other. The perfection of woman is to be wise. Seeing another yawn, unconsci- Much has been said, and full as little purely and exclusively feminine. Any inously fixes the attention so as to awa- proved or believed, of the perfectibility vasions on the province of man, are not so ken a sense of weariness in the jaws, of man, but of women we think it may much encroachments on our self-lovethat disposes the observer to yawn al- now in some sense be asserted. It is as our fair friends would sometimes pere: 80. Thinking of grateful food, on the true that one poet calls woman a "fair suade us...as they are terrible destrucsame principle, alters the action of the inperfection," but another states that, tions of their own fascination, and of secreting vessels, and increases the flow Nature

the diştinctions of nature; or if our of saliva into the mouth. The flow of

First tried on man,

self-love is at all annoyed, it is through milk is increased in the same way, and

Her 'prentice han',

our tenderness for the fair objects themoften commences before the infant ac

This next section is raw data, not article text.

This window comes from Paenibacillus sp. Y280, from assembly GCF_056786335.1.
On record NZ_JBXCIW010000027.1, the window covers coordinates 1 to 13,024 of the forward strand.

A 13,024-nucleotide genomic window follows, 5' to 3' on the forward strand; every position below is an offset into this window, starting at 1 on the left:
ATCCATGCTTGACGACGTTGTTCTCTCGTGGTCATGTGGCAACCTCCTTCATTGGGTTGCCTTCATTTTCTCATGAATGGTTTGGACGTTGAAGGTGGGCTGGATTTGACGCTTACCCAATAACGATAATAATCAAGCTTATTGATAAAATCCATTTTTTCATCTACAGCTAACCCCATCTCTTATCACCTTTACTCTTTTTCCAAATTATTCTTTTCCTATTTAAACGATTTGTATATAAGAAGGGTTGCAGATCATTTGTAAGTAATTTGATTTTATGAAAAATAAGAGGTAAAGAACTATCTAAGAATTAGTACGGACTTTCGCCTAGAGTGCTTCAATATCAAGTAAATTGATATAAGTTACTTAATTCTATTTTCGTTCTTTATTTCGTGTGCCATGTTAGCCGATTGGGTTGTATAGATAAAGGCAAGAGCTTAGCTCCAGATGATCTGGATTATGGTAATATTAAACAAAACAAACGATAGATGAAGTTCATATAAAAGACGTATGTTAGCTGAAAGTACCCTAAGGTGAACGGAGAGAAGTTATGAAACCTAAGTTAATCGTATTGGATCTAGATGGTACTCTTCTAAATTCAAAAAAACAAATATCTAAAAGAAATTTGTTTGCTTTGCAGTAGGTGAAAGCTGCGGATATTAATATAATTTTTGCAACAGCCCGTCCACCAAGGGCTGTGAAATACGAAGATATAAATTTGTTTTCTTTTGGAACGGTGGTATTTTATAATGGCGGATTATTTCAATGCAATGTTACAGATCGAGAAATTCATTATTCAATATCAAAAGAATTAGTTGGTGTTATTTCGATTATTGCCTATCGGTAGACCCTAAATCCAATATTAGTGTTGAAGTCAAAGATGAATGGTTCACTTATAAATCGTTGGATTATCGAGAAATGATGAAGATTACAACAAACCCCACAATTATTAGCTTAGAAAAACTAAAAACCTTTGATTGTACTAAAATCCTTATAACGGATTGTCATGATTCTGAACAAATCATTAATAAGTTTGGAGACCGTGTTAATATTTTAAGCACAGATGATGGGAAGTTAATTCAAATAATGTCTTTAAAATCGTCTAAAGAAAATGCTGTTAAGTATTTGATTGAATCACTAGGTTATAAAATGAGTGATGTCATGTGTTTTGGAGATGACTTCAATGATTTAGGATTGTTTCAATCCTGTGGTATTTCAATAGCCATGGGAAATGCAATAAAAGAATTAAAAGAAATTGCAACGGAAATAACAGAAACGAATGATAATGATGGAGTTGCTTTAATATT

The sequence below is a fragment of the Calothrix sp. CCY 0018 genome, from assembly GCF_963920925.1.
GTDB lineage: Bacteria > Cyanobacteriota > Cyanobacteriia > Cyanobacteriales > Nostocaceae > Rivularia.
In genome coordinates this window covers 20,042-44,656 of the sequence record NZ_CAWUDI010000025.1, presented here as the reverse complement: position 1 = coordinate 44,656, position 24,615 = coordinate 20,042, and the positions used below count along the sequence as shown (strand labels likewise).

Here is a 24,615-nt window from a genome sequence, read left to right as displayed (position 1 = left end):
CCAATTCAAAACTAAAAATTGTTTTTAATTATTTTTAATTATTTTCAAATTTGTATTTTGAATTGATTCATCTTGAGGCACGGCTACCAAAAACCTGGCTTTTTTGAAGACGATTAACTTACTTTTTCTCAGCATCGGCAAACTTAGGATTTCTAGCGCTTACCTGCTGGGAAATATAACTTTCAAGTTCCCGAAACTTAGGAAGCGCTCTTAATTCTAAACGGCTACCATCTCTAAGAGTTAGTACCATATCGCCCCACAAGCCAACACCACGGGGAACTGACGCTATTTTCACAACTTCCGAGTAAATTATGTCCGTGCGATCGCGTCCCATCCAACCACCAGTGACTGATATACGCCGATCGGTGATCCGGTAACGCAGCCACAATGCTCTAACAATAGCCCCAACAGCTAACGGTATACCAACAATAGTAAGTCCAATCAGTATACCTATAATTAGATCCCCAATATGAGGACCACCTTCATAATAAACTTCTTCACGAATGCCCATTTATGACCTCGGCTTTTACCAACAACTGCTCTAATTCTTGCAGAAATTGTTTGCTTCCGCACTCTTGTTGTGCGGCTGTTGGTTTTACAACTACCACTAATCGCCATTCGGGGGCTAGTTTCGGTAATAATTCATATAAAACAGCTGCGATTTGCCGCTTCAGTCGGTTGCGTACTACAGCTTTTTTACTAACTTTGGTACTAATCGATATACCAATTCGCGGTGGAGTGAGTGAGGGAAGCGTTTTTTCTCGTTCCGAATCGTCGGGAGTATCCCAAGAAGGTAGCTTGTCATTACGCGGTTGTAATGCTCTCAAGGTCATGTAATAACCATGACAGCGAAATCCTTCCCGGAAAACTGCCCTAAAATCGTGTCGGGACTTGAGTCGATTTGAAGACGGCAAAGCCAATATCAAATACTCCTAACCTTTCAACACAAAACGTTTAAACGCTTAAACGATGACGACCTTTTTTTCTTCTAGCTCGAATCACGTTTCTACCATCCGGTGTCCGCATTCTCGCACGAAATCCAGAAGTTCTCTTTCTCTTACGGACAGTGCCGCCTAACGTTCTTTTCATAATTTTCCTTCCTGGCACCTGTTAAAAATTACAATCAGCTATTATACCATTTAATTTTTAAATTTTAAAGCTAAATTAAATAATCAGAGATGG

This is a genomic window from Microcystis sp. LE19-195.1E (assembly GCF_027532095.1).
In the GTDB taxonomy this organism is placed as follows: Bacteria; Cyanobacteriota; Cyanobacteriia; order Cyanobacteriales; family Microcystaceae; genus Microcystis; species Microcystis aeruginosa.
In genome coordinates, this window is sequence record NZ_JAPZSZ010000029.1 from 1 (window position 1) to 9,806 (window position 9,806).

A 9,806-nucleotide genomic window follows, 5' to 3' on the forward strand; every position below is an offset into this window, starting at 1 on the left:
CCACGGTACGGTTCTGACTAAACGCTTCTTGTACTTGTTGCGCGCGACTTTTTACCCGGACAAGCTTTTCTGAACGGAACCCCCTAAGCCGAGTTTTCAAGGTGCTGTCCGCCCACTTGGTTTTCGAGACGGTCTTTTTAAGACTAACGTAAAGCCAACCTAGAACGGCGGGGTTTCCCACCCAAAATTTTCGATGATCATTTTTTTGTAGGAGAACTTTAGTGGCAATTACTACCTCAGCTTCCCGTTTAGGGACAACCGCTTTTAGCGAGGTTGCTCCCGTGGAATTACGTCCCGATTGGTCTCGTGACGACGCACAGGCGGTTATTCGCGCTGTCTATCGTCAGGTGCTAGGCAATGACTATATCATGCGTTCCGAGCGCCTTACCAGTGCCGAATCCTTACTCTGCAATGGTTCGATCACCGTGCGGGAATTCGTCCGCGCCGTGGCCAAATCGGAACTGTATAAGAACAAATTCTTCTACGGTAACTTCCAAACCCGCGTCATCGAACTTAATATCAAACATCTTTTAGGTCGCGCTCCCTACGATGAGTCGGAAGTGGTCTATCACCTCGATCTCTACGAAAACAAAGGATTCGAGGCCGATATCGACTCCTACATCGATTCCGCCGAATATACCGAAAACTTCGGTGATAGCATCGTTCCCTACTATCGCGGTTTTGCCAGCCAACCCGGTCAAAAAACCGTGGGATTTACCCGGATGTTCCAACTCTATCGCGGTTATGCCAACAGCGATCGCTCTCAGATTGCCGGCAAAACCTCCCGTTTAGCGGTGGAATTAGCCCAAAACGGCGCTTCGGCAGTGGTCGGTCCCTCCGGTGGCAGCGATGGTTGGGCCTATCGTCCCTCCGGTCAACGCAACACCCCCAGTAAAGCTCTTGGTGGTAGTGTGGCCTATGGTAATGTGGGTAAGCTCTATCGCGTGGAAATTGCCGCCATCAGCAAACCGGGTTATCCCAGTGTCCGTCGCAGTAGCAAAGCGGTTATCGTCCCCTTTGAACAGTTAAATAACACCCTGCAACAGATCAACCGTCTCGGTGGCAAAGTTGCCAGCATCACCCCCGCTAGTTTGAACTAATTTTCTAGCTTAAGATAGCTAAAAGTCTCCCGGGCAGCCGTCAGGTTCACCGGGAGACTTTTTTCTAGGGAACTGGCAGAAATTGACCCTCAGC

And then she made the lasses. selves, of which it is an ingredient. tually touches the breast of the mother.

In this view, however, we have no

Women are as nicely sensible of the obA blush may be excited by looking thing to do with the question, as our servance due from the other sex to their stedfastly and suspectingly in a person's idea of their perfectibility entirely rests established precincts as we can be ; not face. The attention thus strongly di- with their toilette, which in these days of what is due to us, but of what is due rected to the feelings of the face, alters is perfection itself. Pope's idea of fe- to the

grace of their characters. They the action of its vessels and produces male perfection is

have Tom Touches and Jemmy Jessathe change in question. The senses of hunger and thirst may be brought on Its last best work, but forms a softer man, Heaven when it strives to polish all it can,

mys, and a hundred other names for the

male stragglers in their province, who or accelerated by thinking of them. Picks from each sex to make the favourite blest, sometimes almost meet with the fate of Bodily fatigue comes on much sooner Your love of pleasure, our desire of rest, the first punished petimaitre Acteon. when the sameness and dreariness of Blends, in exception to all general rules, Feminine softness, in short, “ femality, " the road continually reminds us of the Your taste of follies with our scorn of fools.